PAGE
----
KCATA hit with cybersecurity attack, experts say its becoming more common | #hacking | #cybersecurity | #infosec | #comptia | #pentest | #ransomware

KANSAS CITY, Mo. (KCTV) – Cyber-attacks are becoming more common and more damaging, affecting small businesses to government agencies.

On Tuesday the Kansas City Area Transportation Authority confirmed a cyberattack hit its regional call centers.

Regional Ride KC Centers were affected the most, not being able to receive calls. KCATA’s landline was also cut off.

KCATA said once they found out about the breach they contacted the FBI, and said they believe all sensitive data is secured.

Despite the attack, all bus services are still up and running.

This cyberattack is the latest to strike public agencies across the Kansas City Area.

Just last Tuesday, a cyber-security incident disrupted part of the computer systems at Kansas State University.

In December, Liberty Hospital was hit with a “cybersecurity incident” that took its systems offline for days, affecting numerous patients and their families.

The Kansas court system was also hit with a cyberattack late last year. The court is still in the process of bringing all affected systems back online.

“The reason were seeing more and more of these situations pop up is because these technologies is now available to folks half a world away who are training on computers and on data comprising tactics at younger and younger ages,” said Josh Planos, Cyber Security Expert, BBB.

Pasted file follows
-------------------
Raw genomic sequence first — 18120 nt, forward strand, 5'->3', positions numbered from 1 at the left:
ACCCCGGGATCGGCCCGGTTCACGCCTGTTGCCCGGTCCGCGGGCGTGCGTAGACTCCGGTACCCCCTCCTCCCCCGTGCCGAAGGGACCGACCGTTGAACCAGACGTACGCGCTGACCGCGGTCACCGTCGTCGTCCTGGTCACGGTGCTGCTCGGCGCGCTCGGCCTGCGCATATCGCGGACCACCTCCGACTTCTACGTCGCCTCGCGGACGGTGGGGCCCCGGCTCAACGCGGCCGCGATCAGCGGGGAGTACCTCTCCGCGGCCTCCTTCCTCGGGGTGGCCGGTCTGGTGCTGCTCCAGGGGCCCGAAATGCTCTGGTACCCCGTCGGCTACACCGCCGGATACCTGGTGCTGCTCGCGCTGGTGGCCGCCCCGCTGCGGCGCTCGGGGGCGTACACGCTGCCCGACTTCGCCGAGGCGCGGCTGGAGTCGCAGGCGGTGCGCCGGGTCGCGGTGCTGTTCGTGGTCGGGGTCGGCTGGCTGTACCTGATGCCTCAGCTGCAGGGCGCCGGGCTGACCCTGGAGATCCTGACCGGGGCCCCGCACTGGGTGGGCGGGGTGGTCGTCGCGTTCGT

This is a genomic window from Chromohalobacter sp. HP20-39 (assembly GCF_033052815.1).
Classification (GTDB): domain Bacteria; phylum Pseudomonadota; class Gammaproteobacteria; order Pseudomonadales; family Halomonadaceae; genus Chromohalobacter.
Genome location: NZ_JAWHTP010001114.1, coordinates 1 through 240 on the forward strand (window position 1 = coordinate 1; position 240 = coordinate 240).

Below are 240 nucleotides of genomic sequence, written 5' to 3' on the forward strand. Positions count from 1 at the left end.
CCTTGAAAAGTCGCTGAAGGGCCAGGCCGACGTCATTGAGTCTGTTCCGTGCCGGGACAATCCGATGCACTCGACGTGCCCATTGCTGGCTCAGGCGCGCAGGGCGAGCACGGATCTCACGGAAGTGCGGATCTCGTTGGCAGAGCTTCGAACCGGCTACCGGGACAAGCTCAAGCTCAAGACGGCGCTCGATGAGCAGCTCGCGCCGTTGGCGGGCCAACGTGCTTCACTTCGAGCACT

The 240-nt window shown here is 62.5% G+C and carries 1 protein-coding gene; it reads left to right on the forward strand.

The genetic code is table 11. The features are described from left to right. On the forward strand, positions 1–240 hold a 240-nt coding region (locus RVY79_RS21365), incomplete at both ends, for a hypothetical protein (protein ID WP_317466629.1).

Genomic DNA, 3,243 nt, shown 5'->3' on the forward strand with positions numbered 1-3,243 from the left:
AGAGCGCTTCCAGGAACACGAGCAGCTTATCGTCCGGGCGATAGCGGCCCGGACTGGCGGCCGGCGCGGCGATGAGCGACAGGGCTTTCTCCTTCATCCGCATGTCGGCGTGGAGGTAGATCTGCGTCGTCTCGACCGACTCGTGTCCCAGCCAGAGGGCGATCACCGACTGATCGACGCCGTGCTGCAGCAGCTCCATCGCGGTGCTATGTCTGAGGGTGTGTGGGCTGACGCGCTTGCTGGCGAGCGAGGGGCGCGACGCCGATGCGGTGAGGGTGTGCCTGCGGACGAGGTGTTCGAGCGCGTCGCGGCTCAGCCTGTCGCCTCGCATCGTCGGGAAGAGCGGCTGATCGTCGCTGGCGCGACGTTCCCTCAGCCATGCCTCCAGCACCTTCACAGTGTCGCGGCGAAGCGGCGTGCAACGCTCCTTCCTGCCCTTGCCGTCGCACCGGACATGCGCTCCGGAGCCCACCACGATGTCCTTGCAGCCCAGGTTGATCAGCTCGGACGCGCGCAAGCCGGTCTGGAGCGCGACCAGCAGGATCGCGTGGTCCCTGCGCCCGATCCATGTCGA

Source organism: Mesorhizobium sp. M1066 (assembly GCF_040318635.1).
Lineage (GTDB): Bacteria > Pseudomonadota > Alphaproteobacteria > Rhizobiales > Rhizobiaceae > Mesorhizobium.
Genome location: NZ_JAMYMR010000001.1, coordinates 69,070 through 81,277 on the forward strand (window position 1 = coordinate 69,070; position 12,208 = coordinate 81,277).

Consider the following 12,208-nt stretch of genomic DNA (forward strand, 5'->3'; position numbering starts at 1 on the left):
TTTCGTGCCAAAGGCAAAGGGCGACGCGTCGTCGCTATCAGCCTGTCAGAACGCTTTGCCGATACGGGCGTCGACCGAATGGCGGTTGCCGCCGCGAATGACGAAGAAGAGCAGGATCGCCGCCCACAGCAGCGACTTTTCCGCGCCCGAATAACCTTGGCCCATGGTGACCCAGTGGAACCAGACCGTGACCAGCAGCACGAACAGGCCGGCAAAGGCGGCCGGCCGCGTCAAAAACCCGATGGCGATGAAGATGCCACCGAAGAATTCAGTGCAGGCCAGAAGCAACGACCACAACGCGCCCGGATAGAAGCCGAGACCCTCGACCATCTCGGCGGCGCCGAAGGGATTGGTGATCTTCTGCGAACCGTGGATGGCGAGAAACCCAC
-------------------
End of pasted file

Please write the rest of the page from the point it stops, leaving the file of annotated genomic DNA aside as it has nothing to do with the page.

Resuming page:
Josh Planos with the BBB said cyber criminals are looking for the largest pay day, which is why they get ambitious with larger agencies.

“They’re are weak points to every technology to every system, typical when scammers or hackers are able to find those sensitive areas, whether that be within a utility service or small business they will press on that point for leverage until they are able to walk away with a considerable pay day,” said Planos.

Planos also said experiencing just a single cyber-attack can be damaging to an organization in the long term. In order to keep these agencies safe, he recommends a few things in addition to cyber insurance.

“Making sure that sensitive information is not being passed along willy nilly, making sure that depending on your role in the organization you have access to a limited amount of data rather than the entire spectrum of your organizations offerings,” said Planos.


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National Cyber Security